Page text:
21 Mar 2008
12 Tools for Transition: No.10. How to Run an Open Space Event
If you are a control freak, you will hate organising an Open Space event! It involves a lot of trust that the process will work but at the same time I have never seen or heard of one not working. Open Space is a powerful tool for engaging large groups of people in discussions to explore particular questions or issues. It can be used with groups from anything between 10 and 1,000 people. Open Space has Four Rules and One Law (the Law of Two Feet).
The Four Rules state:
- Whoever come are the right people.
- Whatever happens is the only thing that could have.
- Whenever it starts is the right time.
- When it’s over, it’s over.
and The Law of Two Feet states that:
“If, during the course of the gathering, any person finds themselves in a situation where they are neither learning nor contributing, they must use their feet and go to some more productive place.”
Key to a successful Open Space event is the question – which is usually in the title of the event – which sets the ground for what is to be under discussion that day. Some examples from Totnes include:
- How Will Totnes Feed Itself Beyond the Age of Cheap Oil?
- Powering Totnes Beyond Cheap Oil . . .
- The Economic Revival of Totnes – how can we build a sustainable, equitable and healthy economy in Totnes?
You may choose to invite specific people, or just leave it open to whoever turns up. Your venue needs to be large enough to take those who attend sitting in a large circle. You need walls on which you can stick things, and you need enough other space for several break-out areas. When people arrive they take a seat in the circle, and when everyone is gathered the event begins. In the centre of the circle is a pile of sheets of A4 paper and pens, and on the wall is an empty timetable, with the timings of the different sessions on one axis, and the various breakout spaces on the other (see below).
Each of the squares is the size of an A4 sheet. Explain to people the rules of Open Space and that the only prerequisite for proposing a question is that you will host that discussion and scribe the conversation for the benefit of anyone unable to participate, and write that name on the sheet, and post it on the timetable. Then say “Go!”. This is the nerve-racking bit:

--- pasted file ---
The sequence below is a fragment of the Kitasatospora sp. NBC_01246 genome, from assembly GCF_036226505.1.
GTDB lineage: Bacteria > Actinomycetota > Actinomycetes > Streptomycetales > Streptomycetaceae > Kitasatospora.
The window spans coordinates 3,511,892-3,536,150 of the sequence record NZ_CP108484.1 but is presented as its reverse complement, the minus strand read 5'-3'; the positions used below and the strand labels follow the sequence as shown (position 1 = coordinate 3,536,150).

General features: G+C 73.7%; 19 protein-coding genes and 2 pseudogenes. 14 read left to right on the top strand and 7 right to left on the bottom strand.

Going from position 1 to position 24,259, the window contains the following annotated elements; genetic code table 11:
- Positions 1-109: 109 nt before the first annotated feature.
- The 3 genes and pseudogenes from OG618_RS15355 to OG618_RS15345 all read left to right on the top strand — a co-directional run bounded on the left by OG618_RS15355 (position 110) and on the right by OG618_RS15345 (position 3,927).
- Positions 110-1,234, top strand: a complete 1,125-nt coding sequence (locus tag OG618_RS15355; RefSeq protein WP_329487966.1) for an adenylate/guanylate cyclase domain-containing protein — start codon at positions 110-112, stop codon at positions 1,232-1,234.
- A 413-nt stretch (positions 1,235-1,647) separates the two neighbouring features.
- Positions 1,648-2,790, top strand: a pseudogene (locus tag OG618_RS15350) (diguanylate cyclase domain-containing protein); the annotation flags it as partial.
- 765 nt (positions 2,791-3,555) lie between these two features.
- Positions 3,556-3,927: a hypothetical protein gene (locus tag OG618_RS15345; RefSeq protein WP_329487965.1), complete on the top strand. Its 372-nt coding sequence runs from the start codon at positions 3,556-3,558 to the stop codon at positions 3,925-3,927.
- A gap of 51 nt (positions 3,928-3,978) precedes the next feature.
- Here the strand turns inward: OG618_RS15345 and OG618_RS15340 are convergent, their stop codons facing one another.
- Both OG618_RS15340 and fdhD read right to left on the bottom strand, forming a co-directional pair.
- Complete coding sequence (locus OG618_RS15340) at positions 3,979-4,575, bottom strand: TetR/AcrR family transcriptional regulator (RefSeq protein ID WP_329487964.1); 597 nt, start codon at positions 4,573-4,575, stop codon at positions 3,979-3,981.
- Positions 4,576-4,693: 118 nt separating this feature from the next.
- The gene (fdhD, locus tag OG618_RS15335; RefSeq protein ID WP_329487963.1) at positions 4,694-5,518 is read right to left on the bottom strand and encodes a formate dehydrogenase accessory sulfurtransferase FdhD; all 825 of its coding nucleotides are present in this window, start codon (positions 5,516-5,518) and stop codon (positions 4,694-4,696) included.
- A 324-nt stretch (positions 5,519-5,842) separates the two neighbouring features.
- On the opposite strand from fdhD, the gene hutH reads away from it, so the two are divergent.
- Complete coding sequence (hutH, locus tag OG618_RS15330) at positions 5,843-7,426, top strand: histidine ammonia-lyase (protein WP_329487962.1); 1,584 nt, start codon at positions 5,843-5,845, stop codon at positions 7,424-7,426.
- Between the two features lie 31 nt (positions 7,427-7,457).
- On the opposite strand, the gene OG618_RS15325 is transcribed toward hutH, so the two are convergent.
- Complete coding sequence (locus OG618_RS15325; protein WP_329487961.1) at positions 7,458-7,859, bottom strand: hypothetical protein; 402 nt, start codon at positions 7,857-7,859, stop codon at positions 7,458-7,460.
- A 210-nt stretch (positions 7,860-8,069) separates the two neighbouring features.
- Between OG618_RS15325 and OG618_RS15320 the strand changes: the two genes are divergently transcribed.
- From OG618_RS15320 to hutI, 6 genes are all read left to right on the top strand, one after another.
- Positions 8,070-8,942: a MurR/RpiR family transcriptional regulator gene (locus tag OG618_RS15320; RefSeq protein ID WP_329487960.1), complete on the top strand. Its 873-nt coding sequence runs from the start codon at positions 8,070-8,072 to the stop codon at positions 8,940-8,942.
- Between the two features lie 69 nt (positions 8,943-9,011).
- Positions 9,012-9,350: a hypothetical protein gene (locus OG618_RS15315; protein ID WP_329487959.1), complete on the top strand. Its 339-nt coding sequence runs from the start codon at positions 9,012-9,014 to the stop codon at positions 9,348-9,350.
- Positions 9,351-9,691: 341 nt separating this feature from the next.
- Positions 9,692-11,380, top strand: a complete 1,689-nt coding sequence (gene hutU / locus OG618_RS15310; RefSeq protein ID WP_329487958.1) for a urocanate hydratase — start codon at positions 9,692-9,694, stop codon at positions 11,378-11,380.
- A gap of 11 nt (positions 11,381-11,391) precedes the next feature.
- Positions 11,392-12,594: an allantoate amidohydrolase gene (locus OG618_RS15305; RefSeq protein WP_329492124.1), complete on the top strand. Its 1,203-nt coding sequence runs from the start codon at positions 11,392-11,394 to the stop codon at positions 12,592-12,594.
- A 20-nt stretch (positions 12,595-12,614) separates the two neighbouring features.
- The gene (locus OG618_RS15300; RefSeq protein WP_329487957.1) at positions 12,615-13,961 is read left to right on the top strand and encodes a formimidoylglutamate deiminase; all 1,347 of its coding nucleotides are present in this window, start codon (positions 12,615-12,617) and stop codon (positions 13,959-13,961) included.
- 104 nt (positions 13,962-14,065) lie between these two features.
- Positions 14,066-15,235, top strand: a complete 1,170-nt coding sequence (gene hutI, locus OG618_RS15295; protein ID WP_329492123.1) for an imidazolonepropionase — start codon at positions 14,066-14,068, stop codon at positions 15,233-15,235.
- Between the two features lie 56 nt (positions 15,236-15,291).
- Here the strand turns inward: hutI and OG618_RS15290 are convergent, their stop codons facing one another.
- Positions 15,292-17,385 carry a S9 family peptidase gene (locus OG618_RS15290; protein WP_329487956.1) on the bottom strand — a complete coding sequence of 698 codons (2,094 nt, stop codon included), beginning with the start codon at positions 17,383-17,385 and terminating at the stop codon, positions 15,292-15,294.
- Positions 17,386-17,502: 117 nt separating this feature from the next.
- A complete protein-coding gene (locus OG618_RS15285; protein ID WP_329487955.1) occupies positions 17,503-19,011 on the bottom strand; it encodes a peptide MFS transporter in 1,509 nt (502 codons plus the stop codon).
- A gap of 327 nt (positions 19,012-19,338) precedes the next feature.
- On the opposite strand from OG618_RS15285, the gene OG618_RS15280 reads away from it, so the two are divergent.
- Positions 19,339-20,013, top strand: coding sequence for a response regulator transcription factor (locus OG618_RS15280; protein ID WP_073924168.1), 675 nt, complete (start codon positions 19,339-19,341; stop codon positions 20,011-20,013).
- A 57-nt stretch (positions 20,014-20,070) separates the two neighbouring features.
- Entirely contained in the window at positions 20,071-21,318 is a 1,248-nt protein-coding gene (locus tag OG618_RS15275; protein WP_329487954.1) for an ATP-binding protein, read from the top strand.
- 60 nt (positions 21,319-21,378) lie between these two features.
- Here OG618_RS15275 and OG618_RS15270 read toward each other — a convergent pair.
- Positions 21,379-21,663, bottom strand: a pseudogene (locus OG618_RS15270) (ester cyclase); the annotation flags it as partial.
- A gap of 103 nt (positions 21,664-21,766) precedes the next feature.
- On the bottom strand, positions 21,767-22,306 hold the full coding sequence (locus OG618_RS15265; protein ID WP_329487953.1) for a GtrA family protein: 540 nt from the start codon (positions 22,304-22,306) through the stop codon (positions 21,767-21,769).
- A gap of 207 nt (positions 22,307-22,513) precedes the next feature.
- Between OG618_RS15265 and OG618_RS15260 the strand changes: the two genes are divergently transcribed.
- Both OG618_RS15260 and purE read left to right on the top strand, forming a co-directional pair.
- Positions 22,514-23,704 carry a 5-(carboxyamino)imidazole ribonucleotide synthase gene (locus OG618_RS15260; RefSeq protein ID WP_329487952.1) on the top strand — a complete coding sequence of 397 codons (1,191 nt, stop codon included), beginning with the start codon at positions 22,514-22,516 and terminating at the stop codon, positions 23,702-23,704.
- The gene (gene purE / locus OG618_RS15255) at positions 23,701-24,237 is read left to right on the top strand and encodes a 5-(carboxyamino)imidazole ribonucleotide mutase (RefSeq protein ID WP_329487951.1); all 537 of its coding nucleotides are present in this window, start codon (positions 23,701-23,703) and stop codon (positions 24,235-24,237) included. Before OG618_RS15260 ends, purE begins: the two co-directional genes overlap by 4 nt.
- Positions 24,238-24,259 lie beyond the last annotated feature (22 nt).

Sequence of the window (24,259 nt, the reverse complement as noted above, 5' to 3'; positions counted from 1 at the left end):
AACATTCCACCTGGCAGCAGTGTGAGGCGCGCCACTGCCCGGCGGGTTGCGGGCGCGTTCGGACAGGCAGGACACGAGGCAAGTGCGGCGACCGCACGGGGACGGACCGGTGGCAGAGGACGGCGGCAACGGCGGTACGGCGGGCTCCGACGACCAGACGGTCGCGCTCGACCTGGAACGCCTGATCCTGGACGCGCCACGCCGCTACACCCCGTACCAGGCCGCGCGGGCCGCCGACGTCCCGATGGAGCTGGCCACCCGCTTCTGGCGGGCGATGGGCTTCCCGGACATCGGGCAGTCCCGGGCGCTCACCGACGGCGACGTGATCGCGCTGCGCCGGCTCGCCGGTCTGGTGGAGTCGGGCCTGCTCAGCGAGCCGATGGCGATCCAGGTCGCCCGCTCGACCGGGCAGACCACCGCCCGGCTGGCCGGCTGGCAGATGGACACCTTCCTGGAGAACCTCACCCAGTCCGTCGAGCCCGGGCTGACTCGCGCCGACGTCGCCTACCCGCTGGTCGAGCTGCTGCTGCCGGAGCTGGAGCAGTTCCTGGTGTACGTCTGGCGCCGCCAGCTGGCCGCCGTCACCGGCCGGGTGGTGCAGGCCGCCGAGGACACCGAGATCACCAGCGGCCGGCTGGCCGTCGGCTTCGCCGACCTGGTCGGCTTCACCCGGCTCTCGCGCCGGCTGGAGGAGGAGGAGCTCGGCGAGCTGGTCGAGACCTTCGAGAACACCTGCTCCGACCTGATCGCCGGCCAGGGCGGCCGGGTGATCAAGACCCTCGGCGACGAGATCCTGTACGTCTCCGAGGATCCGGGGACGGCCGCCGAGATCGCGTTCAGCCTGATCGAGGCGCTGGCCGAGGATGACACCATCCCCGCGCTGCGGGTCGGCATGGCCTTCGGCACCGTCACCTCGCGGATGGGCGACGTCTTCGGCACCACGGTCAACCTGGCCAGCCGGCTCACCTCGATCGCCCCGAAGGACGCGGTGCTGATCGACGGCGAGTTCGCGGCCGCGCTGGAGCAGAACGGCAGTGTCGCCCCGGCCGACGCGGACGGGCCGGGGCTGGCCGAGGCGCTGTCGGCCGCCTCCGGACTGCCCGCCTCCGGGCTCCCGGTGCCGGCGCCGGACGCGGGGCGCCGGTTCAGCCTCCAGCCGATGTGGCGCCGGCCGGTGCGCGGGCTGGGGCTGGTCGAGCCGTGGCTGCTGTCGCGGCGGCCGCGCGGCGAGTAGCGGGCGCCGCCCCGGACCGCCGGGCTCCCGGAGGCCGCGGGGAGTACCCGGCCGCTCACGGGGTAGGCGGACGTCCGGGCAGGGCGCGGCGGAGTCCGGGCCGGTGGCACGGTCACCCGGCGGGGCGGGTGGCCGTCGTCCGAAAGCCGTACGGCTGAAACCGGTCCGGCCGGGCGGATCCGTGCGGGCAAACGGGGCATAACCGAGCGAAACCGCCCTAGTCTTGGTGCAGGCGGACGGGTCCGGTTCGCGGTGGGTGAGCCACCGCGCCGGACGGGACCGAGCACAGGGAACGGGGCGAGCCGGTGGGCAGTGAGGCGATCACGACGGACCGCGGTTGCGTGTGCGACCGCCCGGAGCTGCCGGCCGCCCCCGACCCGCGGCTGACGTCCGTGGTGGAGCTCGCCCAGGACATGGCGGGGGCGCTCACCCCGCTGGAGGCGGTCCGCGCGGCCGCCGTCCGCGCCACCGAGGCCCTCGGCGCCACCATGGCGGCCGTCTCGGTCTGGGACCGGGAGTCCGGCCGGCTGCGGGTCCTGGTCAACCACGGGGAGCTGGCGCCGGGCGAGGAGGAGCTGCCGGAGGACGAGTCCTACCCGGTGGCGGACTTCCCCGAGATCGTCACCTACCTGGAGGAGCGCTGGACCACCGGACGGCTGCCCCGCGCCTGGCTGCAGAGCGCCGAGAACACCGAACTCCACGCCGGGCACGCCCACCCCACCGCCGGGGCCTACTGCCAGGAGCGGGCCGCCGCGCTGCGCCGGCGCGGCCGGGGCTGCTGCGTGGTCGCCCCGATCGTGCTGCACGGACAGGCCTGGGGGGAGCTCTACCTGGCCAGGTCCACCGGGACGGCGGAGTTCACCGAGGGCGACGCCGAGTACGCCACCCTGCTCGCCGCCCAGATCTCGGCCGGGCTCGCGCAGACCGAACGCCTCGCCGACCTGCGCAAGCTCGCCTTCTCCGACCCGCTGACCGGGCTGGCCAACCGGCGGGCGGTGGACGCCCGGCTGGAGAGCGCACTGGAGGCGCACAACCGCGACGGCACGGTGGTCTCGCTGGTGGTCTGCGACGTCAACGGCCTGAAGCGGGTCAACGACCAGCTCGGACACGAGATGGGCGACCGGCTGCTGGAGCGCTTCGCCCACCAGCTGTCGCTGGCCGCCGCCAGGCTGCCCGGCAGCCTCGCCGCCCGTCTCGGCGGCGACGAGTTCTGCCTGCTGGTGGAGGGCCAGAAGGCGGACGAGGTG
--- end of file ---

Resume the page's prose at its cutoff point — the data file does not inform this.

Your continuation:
your heart will be in your mouth the first time you do this, worrying that no one will come forward, but then one person does, and the floodgates open.
What follows is a ten-minute mêlée of people proposing questions and sticking them up. You may well end up with more questions than you have slots available, in which case consolidate some of them together, for example, three or four may be on different aspects of community energy generation and so could be rolled up into one session on that subject. Once your
timetable/agenda is full, allow people a few minutes to look at it and work out what they want to go to, and then ring a bell, or something similar, to announce the convening of the first session.
In theory, the rest of the day will organise itself. Each break-out space should have plenty of flip-chart paper and pens. At the end of each session, ring a bell to let people know it is finished, then go round and collect up the notefilled sheets, and put them up on the wall in the area you have pre-designated as the ‘Market Place’. You may also choose to have someone typing up the sheets, if you are posting the proceedings live on the web, or even if you just want to get to the end of the whole thing without endless typing to do. A bit like washing up, typing up a pile of flip-chart paper looks far more daunting the next day.
Tell people when each session starts, and remind them about the Law of Two Feet. The event will then, basically, run itself. Leave 30-40 minutes or so at the end for a go-round, for reflections on the event and the process itself, rather than issues raised. Harrison Owen’s book Open Space Technology2 sets out ways that Open Space can be used in longer two- to three-day events, which people leave with a full set of minutes, but this scale of event is more appropriate for corporations than for Transition Initiatives, as it would be difficult to find many members of the community able to give up 3 days of their time.
Open Space is surprisingly easy to run, and an amazingly powerful way of exploring issues. What it does is draw out all those who are really passionate about a subject. For your first one you might find it useful to have someone with prior experience of running Open Space to facilitate it, but once you have a successful Open Space under your belt, you’ll marvel at how simple it is! You will find a really good short film about running Open Space, based around the one we ran at the Inaugural Meeting of the Transition Network below;
Finally, the best book on the subject is Harrison Owen’s Open Space Technology: a user’s guide, Berrett Koehler Books (1993).